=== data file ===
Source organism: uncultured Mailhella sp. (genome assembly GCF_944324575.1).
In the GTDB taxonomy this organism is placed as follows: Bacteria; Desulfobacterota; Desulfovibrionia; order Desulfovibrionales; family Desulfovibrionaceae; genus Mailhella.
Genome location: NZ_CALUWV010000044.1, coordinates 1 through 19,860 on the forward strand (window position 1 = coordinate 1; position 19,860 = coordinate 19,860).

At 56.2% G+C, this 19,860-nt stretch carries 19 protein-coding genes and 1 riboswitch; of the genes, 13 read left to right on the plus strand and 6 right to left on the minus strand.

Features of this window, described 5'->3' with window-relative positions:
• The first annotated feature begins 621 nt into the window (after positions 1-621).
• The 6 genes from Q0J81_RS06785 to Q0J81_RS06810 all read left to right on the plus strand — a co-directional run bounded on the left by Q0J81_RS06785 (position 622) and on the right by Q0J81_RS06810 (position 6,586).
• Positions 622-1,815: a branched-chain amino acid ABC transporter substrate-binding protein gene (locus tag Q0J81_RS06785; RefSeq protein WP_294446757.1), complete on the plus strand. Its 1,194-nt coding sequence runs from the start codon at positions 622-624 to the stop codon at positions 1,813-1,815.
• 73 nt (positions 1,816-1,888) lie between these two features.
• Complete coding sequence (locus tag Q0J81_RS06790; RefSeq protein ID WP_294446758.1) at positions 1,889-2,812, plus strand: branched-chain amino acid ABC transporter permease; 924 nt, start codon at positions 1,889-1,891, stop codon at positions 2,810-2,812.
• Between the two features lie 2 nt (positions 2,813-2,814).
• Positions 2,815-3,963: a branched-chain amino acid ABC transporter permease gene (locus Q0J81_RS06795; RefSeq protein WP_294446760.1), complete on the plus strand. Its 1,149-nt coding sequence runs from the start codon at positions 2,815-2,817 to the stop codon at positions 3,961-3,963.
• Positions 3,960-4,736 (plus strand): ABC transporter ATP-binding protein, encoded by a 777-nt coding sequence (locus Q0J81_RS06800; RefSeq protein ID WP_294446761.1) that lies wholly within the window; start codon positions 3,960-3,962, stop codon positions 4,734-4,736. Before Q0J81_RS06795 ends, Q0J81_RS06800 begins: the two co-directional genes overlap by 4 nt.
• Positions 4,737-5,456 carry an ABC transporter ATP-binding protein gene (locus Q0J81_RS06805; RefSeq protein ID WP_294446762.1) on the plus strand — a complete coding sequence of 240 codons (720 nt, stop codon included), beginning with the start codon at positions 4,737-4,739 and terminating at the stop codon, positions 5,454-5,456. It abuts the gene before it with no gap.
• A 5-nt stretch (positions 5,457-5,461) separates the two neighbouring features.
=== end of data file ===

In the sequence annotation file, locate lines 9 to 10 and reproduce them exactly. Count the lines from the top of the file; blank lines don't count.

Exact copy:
• 73 nt (positions 1,816-1,888) lie between these two features.
• Complete coding sequence (locus tag Q0J81_RS06790; RefSeq protein ID WP_294446758.1) at positions 1,889-2,812, plus strand: branched-chain amino acid ABC transporter permease; 924 nt, start codon at positions 1,889-1,891, stop codon at positions 2,810-2,812.